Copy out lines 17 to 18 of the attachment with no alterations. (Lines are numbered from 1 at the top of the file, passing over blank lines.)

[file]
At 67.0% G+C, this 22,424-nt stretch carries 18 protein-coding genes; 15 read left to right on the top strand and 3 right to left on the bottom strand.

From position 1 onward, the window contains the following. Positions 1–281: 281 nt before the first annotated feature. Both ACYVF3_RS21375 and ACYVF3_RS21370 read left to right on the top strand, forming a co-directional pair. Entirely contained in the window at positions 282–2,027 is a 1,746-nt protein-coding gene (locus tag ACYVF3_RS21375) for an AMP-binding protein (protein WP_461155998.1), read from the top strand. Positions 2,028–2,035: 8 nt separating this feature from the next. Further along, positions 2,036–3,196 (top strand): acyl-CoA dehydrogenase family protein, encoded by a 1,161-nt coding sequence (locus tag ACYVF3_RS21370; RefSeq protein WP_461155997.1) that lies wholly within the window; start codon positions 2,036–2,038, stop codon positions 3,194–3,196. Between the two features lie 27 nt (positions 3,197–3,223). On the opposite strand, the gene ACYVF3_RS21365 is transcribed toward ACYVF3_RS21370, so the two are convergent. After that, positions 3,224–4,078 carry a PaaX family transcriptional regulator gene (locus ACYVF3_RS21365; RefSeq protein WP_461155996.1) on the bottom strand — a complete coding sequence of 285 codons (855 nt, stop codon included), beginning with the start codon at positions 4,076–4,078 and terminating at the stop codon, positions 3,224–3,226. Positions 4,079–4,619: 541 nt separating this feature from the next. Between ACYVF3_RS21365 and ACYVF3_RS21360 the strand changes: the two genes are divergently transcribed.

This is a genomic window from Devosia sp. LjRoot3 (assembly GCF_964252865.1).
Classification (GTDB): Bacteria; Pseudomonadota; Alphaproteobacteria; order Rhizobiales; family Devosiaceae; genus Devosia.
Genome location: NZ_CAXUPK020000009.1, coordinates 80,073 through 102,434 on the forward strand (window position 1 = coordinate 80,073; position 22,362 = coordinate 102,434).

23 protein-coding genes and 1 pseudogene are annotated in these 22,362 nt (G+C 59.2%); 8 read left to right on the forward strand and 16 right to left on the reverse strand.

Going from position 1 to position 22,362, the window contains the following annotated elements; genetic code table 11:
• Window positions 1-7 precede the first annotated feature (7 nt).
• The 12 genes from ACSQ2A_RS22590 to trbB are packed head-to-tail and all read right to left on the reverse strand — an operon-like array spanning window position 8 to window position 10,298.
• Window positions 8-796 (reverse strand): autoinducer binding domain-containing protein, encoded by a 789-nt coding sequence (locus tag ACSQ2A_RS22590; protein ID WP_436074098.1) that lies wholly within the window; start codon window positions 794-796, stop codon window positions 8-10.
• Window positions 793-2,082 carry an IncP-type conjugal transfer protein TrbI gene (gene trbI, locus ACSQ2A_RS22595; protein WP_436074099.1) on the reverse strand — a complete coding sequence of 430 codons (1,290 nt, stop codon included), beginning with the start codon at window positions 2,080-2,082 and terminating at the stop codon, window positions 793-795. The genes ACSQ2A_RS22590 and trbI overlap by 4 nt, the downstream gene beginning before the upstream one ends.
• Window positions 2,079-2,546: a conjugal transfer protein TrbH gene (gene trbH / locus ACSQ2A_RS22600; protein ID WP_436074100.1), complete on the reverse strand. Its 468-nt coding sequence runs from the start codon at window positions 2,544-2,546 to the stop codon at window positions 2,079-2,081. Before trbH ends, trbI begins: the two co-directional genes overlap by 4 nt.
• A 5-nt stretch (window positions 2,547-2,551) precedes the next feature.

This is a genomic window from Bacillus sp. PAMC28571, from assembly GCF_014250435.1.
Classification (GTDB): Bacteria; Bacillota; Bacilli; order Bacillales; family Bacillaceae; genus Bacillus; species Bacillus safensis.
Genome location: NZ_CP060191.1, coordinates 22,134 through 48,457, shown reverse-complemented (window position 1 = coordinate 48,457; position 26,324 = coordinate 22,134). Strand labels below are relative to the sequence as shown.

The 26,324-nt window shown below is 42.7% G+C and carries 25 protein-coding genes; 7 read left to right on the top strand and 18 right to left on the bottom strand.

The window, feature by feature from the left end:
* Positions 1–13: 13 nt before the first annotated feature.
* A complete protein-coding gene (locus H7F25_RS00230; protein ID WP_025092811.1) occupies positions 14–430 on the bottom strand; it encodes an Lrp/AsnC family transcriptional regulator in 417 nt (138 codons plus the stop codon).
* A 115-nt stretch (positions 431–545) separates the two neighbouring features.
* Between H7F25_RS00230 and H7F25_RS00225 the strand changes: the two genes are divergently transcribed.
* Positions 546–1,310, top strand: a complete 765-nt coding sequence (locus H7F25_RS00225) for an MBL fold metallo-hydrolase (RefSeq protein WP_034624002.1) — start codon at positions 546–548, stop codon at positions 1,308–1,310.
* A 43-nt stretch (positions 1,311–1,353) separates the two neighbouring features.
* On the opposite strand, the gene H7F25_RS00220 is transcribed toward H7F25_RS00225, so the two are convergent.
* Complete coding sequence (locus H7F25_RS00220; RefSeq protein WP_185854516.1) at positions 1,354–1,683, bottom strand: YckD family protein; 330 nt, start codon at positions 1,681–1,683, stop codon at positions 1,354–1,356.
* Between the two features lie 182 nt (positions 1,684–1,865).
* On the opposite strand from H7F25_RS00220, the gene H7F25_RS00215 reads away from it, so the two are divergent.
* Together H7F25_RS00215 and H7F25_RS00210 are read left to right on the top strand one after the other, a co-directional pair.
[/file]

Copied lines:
The 26,324-nt window shown below is 42.7% G+C and carries 25 protein-coding genes; 7 read left to right on the top strand and 18 right to left on the bottom strand.

The window, feature by feature from the left end: